After two years of regular play, here’s my assessment of Green Ronin’s Fantasy AGE RPG and how it performed for us at the table.
Oftentimes, I’ll read a review of an RPG and it feels either speculative (“I haven’t played it, but it reads well.”) or its been lightly used (“I ran a one shot for my group.”). This is not that kind of review. We played the game regularly, ever other week, for nearly two years.
TLDR: Fantasy AGE is a fun to play with plenty of options for both players and GMs. There is enough material for the game to be a real alternative to D&D at your tabletop, while also giving you a different play experience. My group will definitely be returning to this game system again.
A not so secret secret: I am not a fan of modern Dungeons & Dragons. Oh, there’s a perpetual 11 year old in my brain that thinks D&D should be my favorite game EVAR! But then I play, and I come to my senses. I started falling out of love with D&D with 2nd edition and, other than a fling with 3rd edition (shout out to all the Living Greyhawk Bandit Kingdoms players who stumble across these parts!), that intense adolescent love affair has just never rekindled. I like a lot the changes and updates the designers made to the Fifth Edition of the game, but as a whole it still falls flat to me.
ASIDE: I LOVE B/X flavored D&D. That game is laser focused on exploration and plays like an entirely different game. And my hardcover copy of Necrotic Gnome’s Old School Essentials makes my inner 11 year old very happy. But that is the subject for a different post.
Since my falling out with 2nd edition AD&D, I’ve bounced from Heartbreaker to Heartbreaker. The last two strictly fantasy RPGs I enjoyed were Dragonlance Fifth Age (SAGA System) and Gary Gygax’s Lejendary Adventure. But both of those are long out of print, far from perfect, and need far too much work for me to even think about using these days. Savage Worlds is a great system, but after a decade of play its safe to say I was in the market for a new FRPG.
My friend gifted me a copy of the Fantasy AGE (FAGE) basic rules shortly after they were released. A HUGE Acheron’s Call fan from back in the day, he really wanted to see if FAGE was solid enough to use that world setting as a backdrop.
My initial response was that the game had a lot to recommend it, but it was lacking in some key features that I just demand from rpgs these days. The spell selection was to small and thematically narrow, there were no mook/minon/brute rules to speak of, and there was precious little guidance in creating new content (specializations, talents, npcs, adversaries, you name it!). The release of the FAGE Companion solved almost all of those issues for me. After reading through that, and taking both together as a whole, I was excited to try the system out.
When we started out, the plan was to put the game through its paces as much as possible. I didn’t want to add much in the way our house rules, wanting the system to fly or fail on its own merits. In the end, we did add two rules that weren’t covered in the Basic or Companion rulebooks that added to our enjoyment of the system. More on that in a bit.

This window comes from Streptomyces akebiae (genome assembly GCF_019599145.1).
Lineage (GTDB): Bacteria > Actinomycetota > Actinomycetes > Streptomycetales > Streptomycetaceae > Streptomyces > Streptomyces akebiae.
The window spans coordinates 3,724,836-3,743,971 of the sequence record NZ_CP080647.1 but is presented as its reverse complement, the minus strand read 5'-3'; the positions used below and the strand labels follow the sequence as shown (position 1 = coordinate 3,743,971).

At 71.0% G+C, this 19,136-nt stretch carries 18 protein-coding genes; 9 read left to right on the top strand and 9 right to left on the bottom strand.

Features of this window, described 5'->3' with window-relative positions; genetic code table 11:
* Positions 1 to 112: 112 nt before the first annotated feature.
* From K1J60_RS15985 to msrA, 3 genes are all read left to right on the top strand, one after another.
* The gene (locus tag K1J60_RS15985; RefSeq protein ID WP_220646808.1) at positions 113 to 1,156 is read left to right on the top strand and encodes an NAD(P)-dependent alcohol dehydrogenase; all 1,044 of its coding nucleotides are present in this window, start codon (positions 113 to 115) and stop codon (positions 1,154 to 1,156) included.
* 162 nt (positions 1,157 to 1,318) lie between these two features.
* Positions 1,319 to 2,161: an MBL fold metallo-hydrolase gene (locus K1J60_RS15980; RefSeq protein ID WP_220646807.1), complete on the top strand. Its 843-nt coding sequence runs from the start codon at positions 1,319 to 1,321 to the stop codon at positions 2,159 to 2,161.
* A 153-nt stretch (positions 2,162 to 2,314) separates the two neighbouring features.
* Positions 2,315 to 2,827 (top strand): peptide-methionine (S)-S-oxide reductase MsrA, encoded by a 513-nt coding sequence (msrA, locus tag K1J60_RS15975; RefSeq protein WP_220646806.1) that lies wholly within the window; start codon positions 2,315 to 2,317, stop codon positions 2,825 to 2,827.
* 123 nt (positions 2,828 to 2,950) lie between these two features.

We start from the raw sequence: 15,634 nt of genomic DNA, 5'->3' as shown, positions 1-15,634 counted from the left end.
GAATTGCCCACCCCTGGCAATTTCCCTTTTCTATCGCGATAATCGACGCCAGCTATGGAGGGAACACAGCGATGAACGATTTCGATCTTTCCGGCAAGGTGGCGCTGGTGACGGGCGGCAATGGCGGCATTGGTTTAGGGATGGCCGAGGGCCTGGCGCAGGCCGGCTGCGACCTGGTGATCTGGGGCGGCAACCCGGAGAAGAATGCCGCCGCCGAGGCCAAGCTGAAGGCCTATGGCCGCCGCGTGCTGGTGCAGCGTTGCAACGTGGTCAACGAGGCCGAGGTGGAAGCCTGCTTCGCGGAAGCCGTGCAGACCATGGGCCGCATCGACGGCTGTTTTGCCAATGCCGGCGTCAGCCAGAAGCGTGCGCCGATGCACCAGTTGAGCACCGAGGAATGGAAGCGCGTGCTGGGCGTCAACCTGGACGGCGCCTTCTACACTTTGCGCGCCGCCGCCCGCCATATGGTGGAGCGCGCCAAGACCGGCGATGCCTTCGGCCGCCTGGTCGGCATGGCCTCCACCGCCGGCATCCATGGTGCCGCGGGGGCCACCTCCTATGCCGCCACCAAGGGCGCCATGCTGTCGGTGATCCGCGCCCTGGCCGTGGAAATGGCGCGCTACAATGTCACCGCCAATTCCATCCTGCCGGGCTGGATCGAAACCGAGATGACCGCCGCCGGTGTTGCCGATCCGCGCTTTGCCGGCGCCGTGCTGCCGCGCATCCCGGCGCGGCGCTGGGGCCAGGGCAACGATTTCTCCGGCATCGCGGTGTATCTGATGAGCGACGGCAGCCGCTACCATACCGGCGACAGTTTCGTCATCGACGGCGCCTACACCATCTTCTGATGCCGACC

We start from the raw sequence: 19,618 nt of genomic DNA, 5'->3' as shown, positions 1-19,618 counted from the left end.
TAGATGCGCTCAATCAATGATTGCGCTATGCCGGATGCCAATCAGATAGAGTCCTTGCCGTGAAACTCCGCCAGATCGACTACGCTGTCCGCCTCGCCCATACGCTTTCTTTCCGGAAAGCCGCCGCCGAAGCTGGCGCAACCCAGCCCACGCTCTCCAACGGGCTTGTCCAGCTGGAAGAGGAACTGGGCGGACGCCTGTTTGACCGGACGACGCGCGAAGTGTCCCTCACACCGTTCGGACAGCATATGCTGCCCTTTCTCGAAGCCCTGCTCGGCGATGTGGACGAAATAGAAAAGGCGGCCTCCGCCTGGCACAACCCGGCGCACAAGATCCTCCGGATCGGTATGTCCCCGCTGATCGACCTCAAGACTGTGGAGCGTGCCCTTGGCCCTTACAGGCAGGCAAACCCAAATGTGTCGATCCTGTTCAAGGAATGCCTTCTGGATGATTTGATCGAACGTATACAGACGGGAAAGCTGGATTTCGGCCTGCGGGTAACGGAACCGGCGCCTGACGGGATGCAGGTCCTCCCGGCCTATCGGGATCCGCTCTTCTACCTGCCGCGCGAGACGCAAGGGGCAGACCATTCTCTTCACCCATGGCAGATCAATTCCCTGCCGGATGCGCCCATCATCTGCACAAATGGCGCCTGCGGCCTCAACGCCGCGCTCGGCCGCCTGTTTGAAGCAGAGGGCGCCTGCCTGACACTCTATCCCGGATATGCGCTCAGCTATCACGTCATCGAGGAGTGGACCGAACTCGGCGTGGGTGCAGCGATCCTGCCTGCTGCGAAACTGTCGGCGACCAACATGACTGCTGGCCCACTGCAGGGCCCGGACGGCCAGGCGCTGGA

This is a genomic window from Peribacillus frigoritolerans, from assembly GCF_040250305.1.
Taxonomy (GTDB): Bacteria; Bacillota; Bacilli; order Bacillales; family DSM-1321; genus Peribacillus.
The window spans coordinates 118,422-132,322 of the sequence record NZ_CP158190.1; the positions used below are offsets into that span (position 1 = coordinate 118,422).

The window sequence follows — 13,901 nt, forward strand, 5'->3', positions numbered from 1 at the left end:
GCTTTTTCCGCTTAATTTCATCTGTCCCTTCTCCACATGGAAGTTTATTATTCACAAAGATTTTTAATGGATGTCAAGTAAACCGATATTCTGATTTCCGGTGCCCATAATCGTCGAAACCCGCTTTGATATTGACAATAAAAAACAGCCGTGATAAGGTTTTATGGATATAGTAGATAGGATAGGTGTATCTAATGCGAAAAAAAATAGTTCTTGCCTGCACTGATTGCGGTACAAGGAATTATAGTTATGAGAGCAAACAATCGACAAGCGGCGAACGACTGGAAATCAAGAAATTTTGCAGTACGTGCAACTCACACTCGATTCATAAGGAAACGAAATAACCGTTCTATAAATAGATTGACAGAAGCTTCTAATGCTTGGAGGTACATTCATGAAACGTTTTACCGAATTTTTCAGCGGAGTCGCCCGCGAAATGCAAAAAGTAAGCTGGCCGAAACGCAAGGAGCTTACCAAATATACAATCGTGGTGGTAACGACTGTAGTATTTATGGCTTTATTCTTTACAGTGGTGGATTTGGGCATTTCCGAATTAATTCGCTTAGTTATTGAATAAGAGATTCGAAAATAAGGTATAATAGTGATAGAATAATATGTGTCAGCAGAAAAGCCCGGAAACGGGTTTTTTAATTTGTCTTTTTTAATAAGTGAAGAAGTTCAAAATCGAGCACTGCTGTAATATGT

- The core mechanic for FAGE is fast and easy to grasp. It doesn’t get too bogged down in the math. Nor does it feel like a coin-toss mechanic, where everything really boils down to a 50/50 chance. In fact, the mechanic feels a bit more weighted in favor of success than failure, with stunts being the standout for special successes. Those happen a lot more often than critical successes in D&D or d100, but still give dice rolls a nice upbeat tick when they happen.
- The Stunt Tables are a nice addition to play, with enough variety to make play exciting but not enough to bog down play (too much, anyway).
- With the Companion, FAGE has a great span of character options for traditional fantasy worlds. Reskinning and redressing isn’t terribly hard. The three classes are broad enough to cover most of your character concepts, especially once you start pairing them with Specializations.
- Advancement is spread out evenly enough that there is almost always something to look forward to from a level up. Plus, the way they are staggered gives players a chance to learn the basics before they start stacking up powers that require more nuanced rules knowledge.
- On the GM end of things, the system feels blessedly light. I could manage most game sessions with just my screen and no rulebook flipping.
- Stunting when you fail a roll stinks! But the whiff factor is no where near that of Witch Hunter, which made us happy.
- While FAGE is a something of a toolkit, it lacks a lot of guidance on how to build new things. The Companion adds some scales for creating NPCs and Adversaries, but there is very little on creating new races, talents, or specializations, even when you factor in the Campaign Builder’s Guide.
- Fourth level is a long wait for your first Specialization.
- Because of Requirements for Specializations, you often have to plan your character out a few levels in advance. This is great if you are a character builder, but not very fun if you are not. I’m generally flexible about such things in my game. In the future, I’m considering dropping ALL requirements from Specializations to make character building less of a thing and advancement more spontaneous.